Common causes of chipped or broken teeth are

  • Chewing ice, hard candy, nuts, popcorn kernels, and other hard foods
  • Clenching or grinding teeth (bruxism)
  • Practicing such contact sports as martial arts, wrestling, football, etc
  • Using teeth as a tool to open bottles, packages; to break tape and tags

Less common and preventable are the following causes

  • natural wear
  • large fillings
  • extensive tooth decay
  • previous root canal

These all compromise a tooth's strength, making it more prone to chips and breaks.


  • Minor fractures that involve only the enamel (hard outer covering of a tooth) can be fixed on the same day by bonding the existing fragment or composite restoration.
  • For larger fractures involving enamel and dentin (hard tissue beneath the enamel), they can be fixed the same way as enamel fractures but crowns are sometimes required needed as a definitive restoration.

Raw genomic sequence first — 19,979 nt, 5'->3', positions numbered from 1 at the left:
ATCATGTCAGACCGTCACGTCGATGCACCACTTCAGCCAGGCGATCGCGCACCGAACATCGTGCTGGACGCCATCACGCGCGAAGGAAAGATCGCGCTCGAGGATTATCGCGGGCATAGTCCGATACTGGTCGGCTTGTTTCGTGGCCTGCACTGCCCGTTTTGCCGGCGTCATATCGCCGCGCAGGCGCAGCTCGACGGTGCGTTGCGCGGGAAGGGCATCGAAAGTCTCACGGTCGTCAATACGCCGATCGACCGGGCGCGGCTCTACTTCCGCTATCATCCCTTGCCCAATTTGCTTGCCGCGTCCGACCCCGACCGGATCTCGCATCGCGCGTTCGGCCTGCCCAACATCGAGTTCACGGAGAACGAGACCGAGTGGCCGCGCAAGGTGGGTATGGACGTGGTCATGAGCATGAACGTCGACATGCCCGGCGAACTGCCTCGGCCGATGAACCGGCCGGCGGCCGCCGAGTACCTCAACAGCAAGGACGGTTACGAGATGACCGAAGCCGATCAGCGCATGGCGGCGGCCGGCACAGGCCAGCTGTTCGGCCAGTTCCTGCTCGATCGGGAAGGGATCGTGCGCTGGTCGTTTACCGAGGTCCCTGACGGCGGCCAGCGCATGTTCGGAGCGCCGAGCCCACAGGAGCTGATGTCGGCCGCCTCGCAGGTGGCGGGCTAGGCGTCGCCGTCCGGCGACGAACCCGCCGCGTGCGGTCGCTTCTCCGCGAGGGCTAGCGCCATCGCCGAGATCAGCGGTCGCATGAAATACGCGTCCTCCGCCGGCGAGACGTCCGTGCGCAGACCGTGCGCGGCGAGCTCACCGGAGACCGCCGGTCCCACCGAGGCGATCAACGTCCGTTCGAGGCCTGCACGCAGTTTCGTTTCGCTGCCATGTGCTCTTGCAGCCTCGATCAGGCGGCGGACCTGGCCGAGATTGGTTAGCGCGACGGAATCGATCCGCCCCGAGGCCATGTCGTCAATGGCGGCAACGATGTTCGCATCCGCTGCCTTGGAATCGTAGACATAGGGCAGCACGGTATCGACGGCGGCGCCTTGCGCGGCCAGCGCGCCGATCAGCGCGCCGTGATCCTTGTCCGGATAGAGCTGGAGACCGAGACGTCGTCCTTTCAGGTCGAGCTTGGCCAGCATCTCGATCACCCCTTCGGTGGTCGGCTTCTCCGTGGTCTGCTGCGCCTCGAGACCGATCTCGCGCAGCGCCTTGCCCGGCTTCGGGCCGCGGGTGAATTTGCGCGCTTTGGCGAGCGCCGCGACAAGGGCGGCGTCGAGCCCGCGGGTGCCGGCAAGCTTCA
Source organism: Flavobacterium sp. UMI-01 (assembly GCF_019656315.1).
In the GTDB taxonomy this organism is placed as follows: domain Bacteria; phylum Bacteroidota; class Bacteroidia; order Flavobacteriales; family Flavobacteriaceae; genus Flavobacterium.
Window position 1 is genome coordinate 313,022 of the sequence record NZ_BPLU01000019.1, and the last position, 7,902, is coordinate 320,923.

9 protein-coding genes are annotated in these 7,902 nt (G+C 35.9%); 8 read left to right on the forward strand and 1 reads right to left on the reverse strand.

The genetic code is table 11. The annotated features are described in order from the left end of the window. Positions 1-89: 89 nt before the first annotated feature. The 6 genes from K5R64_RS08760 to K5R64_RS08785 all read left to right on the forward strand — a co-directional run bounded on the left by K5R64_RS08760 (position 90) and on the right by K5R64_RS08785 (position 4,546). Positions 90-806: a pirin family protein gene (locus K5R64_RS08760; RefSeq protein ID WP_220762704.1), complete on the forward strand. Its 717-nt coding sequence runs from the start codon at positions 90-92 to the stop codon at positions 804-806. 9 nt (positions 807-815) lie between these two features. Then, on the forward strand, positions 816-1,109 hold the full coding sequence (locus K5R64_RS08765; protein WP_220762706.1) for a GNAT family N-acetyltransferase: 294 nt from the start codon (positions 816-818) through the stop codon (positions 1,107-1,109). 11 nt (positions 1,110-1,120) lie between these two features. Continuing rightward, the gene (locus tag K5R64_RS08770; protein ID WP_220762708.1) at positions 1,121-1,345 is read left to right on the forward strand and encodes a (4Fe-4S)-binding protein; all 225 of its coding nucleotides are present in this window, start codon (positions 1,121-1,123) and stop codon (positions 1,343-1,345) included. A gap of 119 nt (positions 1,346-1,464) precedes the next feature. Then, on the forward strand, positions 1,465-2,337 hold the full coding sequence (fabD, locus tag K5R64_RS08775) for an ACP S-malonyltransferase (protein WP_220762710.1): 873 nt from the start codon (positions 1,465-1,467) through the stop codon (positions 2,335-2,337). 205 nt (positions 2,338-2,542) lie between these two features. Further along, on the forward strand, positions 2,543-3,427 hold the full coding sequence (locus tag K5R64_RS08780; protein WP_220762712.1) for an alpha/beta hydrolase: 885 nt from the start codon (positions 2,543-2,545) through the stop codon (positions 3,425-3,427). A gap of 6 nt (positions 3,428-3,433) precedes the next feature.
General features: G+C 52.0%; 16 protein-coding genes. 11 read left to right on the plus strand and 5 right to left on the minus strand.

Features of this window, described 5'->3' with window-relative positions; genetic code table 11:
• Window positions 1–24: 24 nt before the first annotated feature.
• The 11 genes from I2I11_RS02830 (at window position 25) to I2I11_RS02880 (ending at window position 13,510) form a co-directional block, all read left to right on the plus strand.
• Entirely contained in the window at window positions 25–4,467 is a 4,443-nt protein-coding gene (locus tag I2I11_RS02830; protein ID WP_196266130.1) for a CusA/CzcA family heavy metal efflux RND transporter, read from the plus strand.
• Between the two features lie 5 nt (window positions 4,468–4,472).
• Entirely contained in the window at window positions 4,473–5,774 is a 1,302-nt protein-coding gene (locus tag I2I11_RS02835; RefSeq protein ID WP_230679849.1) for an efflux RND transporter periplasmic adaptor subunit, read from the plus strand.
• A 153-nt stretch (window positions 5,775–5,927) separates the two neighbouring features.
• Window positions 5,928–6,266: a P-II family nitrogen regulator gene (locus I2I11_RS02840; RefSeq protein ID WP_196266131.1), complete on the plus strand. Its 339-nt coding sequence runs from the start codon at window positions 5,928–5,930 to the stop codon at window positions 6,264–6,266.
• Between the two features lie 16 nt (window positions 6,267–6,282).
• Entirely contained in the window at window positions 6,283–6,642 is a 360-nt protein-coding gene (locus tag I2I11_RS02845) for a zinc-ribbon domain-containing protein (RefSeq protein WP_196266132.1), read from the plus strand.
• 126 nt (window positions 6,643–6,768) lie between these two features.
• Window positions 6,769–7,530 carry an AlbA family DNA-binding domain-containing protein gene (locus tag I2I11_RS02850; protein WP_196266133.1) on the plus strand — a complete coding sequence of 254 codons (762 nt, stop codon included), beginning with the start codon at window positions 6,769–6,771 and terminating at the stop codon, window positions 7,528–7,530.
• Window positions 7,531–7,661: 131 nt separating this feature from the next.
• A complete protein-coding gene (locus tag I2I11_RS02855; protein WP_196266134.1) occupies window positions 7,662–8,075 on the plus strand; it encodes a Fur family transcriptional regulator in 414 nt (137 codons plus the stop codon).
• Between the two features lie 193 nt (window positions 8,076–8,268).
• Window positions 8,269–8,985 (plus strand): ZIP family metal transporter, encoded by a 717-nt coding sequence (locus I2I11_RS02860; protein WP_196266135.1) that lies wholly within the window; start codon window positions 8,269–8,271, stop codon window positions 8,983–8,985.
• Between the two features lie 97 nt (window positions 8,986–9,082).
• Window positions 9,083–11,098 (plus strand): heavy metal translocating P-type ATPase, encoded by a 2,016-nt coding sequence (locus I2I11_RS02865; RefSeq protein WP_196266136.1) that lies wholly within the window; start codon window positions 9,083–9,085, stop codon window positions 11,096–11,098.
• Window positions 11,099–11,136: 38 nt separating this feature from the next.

• For adults where the pulp (nerve) become exposed, root canal treatment is usually required, followed by a crown for definitive restoration, this requires an endodontist (root canal specialist) and a general dentist and may take several visits to the dental clinic. For young patients, it is very important to preserve the vitality of the pulp to secure further root development.
  • When the root is fractured with and without pulp (nerve) exposure, temporary stabilization can be made on the same day, definitive treatments can vary from removal of the fragment to extraction of the affected tooth.
  • All fractures normally require clinical and radiographic (x-rays) control at 6-8 weeks and 1 year.


Although composites are permanent restorative materials, a composite may get discolored over time and porcelain is considered more durable compared to the composite resin material. Your dentist can advise you about the best possible treatment to your case according to the extent of the fracture.